4. No long, dramatic phone calls with your wife/girlfriend. Everyone in the car is in the doghouse with their significant other for the mere act of leaving. We don’t need to hear the aftermath of your “abandonment” the whole way there. This rule also holds for the opposite. Nobody wants to hear you cooing to your girl, and emasculating yourself for the sake of love. It’s a fishing trip for f’s sake.

5. Don’t look scared while I drive. There is nothing worse than looking over from the driver’s seat and seeing your passenger white knuckling in the face of imaginary impending doom. If you don’t like the way I drive, keep it to yourself. I’m driving.

6. Last but not least, it is your job to apply all mayonnaise to my cajun chicken biscuits (same goes for hot sauce and steak biscuits). I would do it myself, but I’m driving.

With these few simple rules, I’ll be more than happy to drive any of you anywhere…

~ Dave

Redfish Love In The Time Of Cholera

I have the plague. I was given the plague by my son, who was given the plague by one of the other petri dishes in his class. It’s a vicious cycle really. The only light at the and of my mucas filled tunnel is knowing that, come Sunday I’ll be on the front of a skiff in the low country. We met Capt. Paul Rose at the WNC Fly Fishing Expo and over some late in the evening cocktails (we’re old so think 9:30 -10:00 here) a plan was hatched. We make it a general rule not to turn down invitations on other peoples boats, although there are a couple dingy offers floating around that I will have nothing to do with on princaple alone.  Paul is out of the Charlotte area and guides both redfish out of Charleston and carp on Lake Norman making him the premier utility player of Piedmont based fly fishing guides (there are more then you would think…like six). Between now and then I have hired a shaman (he might just be a homeless guy…I have a pretty high fever) to follow me around driving the evil spirits from my flu riddled body. If that doesn’ work I’m thinking of a full colon cleanse, beacuse one way or  another I’m going fishing.

I have no idea what’s going on right now,


Toccoa River Update

There have been goings ons down on the Toccoa, so let’s get everyone up to speed. In Capt. Kent Klewein’s editorial on the Toccoa in the fall issue it was stated that the Toccoa had not been stocked at the time of writing, which was true. The Toccoa did get stocked however, before we released the magazine and due to editor error (I’m an asshole) the copy went out uncorrected. So in order to make things right I am taking full responsibility for the error and have talked to John Deemer, the head dude in charge of the Toccoa at GADNR, and learned that since October 1st, there have been a total of 41,823 trout stocked in the Toccoa tailwater. Of this obscene number 21,023 were fingerling Rainbows; 10,000 were fingerling Browns; 5000 were catchable Rainbows; 5000 were catchable Browns, 500 were catchable Brookies; and 300 were brood stock. According to Mr. Deemer the fingerlings are in the 3-4″ range, the catchable trout are on average 9″, and the brood stock fish average over 3 pounds.   These fish were spread out by volunteers and DNR employees at over 23 sites on the Toccoa river. So there it is, just the facts.

I also talked to Kent this morning who informed me that the Toccoa River Coalition held a public meeting last Thursday in Blue Ridge, GA that approximately a hundred locals and interested parties attended. The purpose of the meeting was to gauge public sentiment towards instituting special regulations that would promote the development of a trophy trout fishery on the Toccoa. From my understanding (I was not there) the room was divided in a typical fly vs. spin demarcation.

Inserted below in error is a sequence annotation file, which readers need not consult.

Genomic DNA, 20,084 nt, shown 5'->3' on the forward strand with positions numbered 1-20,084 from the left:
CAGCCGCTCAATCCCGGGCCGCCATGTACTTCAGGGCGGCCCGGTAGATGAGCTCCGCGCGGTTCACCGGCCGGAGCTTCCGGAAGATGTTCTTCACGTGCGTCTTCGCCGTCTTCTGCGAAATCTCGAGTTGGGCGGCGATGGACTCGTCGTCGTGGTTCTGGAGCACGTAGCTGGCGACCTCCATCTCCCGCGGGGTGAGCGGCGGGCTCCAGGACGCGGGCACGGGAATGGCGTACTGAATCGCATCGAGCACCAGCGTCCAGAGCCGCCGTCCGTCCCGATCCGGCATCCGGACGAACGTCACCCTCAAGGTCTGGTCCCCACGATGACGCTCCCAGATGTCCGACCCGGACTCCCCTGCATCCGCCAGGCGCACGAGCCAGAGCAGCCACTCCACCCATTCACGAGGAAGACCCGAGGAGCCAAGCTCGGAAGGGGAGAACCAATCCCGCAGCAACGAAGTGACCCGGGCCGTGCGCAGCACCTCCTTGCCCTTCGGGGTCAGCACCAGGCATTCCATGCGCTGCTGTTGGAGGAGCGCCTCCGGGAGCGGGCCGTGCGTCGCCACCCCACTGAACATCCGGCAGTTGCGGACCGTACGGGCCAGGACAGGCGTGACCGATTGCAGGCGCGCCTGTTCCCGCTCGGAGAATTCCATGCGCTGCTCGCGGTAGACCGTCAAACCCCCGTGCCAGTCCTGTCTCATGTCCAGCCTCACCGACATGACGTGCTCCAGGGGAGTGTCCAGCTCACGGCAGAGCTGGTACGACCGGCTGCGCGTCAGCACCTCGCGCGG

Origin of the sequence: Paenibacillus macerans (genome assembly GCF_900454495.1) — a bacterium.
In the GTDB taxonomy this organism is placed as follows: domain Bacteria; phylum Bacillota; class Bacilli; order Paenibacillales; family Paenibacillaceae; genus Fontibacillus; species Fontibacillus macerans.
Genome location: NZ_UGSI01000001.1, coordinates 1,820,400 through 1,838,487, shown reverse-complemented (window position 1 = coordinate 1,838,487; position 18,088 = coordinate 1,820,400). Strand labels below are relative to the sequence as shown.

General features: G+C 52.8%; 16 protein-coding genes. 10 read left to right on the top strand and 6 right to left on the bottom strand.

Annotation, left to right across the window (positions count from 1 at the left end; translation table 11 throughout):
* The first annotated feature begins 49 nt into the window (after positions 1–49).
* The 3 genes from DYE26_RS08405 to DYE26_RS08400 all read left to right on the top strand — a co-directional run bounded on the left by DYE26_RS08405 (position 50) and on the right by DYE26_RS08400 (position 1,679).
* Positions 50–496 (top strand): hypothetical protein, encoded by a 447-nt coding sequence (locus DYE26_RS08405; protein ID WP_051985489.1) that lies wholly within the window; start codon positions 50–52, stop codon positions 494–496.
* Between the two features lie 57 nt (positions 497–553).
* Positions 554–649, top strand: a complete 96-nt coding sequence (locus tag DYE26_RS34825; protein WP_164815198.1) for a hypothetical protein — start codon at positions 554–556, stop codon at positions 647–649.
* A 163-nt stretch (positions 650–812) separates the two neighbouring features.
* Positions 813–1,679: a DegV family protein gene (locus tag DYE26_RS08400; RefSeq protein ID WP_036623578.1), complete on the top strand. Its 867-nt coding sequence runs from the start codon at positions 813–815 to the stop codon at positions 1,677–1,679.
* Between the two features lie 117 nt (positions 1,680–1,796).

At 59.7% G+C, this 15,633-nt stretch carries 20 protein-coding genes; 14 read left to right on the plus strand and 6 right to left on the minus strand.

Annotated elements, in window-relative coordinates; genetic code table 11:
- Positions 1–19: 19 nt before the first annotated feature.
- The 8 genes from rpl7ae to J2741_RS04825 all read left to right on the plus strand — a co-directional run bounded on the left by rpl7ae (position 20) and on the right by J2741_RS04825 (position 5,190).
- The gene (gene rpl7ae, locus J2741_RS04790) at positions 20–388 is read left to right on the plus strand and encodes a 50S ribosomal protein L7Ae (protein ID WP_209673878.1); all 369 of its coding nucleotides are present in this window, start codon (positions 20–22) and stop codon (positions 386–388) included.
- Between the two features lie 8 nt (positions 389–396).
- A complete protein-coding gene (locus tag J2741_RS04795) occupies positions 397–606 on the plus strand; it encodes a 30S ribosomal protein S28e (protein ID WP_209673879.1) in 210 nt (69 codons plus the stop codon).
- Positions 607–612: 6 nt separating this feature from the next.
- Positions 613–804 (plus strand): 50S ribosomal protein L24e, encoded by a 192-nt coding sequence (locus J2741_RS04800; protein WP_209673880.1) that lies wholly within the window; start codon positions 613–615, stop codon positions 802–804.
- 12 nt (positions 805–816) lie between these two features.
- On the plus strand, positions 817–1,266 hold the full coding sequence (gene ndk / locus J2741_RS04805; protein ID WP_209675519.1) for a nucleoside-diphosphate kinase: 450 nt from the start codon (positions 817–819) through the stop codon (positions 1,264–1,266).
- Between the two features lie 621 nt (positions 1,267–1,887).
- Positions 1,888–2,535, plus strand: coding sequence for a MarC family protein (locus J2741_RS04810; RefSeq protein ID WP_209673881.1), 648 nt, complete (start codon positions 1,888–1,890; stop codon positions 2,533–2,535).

In my humble opinion the fact that the GADNR has stocked the Toccoa with a more than healthy amount of fish is great news for everyone that cares about the Toccoa (especially for those that rely on the river, and people fishing the river, for their livelihoods). The question becomes, how long will those fish last in the river under current regulations? Which leads to another question, with federal hatcheries on the chopping block and state budgets in the crapper, how sustainable are those kind of stocking numbers in the future? I guess time will tell.

To stay current with what’s going down on the Toccoa check out The Toccoa River Watershed Coalition’s website here.

– Dave

Friday Strange

Not really related to the fishing world, but just too weird not to mention.  Caught this story in the Wall Street Journal yesterday.  Kind of makes me want to move to California…I’ve never shot a zebra…I wonder where I could find a rich guy in North Carolina with a Giraffe worth harvesting?

3 escaped zebras shot near Hearst Ranch

CAMBRIA, Calif., Jan. 13 (UPI) — A California rancher says he shot two zebras that escaped from the Hearst Ranch because they were spooking his horses.

One of Dave Fiscalini’s neighbors in Cambria shot the third zebra last week, the Los Angeles Times reports.

Many other residents were upset by the killings. Fiscalini called a taxidermist about preserving one zebra’s hide.

“He wants to make a rug,” said Rosemary Anderson, the taxidermist’s wife, told the Times. “You can’t believe the controversy.”

Read more:

– Dave

Post Turkey Day Quandry

Another Thanksgiving has come and gone. I fried a turkey for the family, one more time beating the odds and not blowing up myself or my home up…it’s just a matter of time really. I am now 20 pounds heavier and at least 20 years gassier. There will be no fishing for me today, but I got out with Steve last week to beat up on some DH fish for a few hours. Looking back through the pictures, a question emerged:

Which do you think disturbed Steve more?

When I caught this first cast slab of rainbow out of the hole he had abandoned after working it for fifteen minutes


When he happened on what can only be described as Bambi’s recent decapitation on his way back to the truck?

Gotta love the wildlife spottings in Western North Carolina this time of year.

– Dave